Among 2590 US adolescents using PrEP, 83.5% are girls, 59% on Medicaid
22nd International AIDS Conference, Amsterdam, Netherlands, July 23-27, 2018


Mark Mascolini

A nationwide US analysis determined that, among 2590 youngsters 12 to 17 years old who used tenofovir/emtricitabine (Truvada) PrEP from 2012 through 2017, 83.5% were girls [1]. Most adolescents using PrEP, 59%, paid via Medicaid, the government health insurance for low-income people.

The United States, the European Union (EU), and at least 19 other countries have licensed Truvada PrEP for several years to prevent HIV infection in adults 18 or older. The European Union approved Truvada PrEP for adolescents weighing at least 35 kg in February 2018, and the United States followed suit in May 2018. Gilead investigators conducted this study to describe PrEP use by adolescents 12 to 17 years old in the US from January 2012 to December 2017.

The analysis relied on national pharmacy claims data from at least 80% of US retail pharmacies. Researchers used a validated algorithm to identify Truvada prescriptions for PrEP use--not for postexposure prophylaxis (PEP), chronic HIV therapy, or off-label treatment of hepatitis B virus infection. 

The number of 12- to 24-year-olds with a PrEP prescription varied from 1362 in 2012 (17% of all prescriptions) to 1969 (17.8%) in 2013, 3696 (15.1%) in 2014, 6663 (14.6%) in 2015, 5639 (13.8%) in 2016, and 8001 (16.9%) in 2017. Over those 6 years, the 2590 12-to-17-year-olds who started PrEP accounted for 9.5% of the 12-to-24-year-old PrEP-using population. Numbers and proportions of 12-to-17-year-olds with a PrEP prescription varied from 269 (19.8% of all PrEP-using youth) in 2012 to 818 (12.3%) in 2015. Then PrEP use by 12-to-17-year-olds dwindled to 222 (3.9% of youth) in 2016 and to 310 (3.9%) in 2017.

Across the study years, females accounted for 83.5% of PrEP prescriptions in the 12-to-17-year group. From age 19 through 24, women filled fewer than 40% of PrEP prescriptions. In the 12-to-17 group, 38% of PrEP prescriptions came from pediatricians, 21% from emergency medicine prescribers, and 13% from family practitioners. Girls 12 to 17 years old filled 22% of PrEP prescriptions in the emergency medicine, compared with 15% of boys.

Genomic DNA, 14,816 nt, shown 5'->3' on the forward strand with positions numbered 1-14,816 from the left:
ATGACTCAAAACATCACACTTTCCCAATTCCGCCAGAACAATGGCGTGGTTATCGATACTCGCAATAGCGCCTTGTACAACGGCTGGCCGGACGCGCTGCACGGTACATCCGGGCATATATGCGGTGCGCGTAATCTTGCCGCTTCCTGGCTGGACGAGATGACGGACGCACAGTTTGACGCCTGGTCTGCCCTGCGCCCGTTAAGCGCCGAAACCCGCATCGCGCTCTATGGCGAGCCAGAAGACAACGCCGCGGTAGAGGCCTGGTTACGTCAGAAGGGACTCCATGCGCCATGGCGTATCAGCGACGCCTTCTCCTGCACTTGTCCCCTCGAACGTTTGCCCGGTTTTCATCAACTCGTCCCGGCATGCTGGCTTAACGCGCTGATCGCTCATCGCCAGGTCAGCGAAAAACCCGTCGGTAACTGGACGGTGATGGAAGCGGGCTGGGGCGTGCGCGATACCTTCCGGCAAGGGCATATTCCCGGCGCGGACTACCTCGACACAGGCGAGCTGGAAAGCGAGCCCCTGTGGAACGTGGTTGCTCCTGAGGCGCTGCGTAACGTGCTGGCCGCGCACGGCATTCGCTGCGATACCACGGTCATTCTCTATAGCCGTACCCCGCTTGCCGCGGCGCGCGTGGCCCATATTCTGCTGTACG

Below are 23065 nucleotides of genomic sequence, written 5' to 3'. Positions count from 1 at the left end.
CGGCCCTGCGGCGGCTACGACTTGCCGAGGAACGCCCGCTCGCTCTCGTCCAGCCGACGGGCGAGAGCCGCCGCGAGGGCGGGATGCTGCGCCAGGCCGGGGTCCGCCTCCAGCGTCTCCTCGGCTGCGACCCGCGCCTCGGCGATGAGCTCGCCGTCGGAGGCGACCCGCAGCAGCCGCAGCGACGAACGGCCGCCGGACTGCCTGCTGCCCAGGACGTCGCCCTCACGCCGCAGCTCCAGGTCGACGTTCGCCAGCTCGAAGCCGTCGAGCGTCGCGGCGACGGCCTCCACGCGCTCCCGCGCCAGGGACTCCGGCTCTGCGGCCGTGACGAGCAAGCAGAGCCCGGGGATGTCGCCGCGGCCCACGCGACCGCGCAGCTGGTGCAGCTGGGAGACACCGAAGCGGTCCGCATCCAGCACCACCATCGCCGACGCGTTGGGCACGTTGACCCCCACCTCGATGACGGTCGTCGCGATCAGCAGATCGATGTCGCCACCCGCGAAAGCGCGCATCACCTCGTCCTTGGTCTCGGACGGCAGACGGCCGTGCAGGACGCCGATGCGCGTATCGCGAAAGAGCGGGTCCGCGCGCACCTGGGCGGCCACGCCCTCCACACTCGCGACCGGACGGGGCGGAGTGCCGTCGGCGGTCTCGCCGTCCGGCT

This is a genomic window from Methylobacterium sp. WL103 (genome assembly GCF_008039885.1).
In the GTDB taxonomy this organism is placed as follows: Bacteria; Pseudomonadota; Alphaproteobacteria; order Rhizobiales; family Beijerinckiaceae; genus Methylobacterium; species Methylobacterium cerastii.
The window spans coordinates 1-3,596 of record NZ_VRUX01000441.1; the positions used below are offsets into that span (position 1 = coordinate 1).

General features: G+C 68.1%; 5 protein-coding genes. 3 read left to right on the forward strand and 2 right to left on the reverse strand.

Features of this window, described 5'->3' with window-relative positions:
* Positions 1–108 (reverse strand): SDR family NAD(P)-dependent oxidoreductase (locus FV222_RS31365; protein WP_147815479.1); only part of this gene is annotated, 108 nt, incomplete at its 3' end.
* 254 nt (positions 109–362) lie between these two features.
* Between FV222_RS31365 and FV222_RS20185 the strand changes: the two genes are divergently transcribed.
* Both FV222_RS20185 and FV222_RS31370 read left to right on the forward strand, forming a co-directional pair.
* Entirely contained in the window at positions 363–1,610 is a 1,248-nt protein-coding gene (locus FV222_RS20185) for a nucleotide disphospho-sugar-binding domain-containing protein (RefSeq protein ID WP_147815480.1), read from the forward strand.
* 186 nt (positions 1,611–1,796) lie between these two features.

Medicaid covered PrEP prescriptions for 59% of 12-to-17-year-olds, compared with 22% of 18-to-24-year-olds and 13% of people 25 or older. 

The Gilead researchers did not speculate on why teen PrEP use is so much more prevalent in US girls than boys. Girls cannot be having that much more sex than boys, so girls must be more aware of protecting themselves through PrEP, more willing to protect themselves with antiretrovirals, or both. High reliance on Medicaid for PrEP coverage among US teens indicates that many of these youngsters live in low-income families. 

The investigators underlined "an important unmet need to improve awareness and engagement in HIV prevention for adolescents and young adults at risk for HIV." They suggested that recent US and EU approval of PrEP for adolescents could improve PrEP access in this age group. 

Reference
Magnuson D, Hawkins T, Mera R. Adolescent use of Truvada (FTC/TDF) for HIV pre-exposure prophylaxis (PrEP) in the United States (2012-2017). AIDS 2018: 22nd International AIDS Conference, Amsterdam, Netherlands, July 23-27, 2018. Abstract TUAC0305.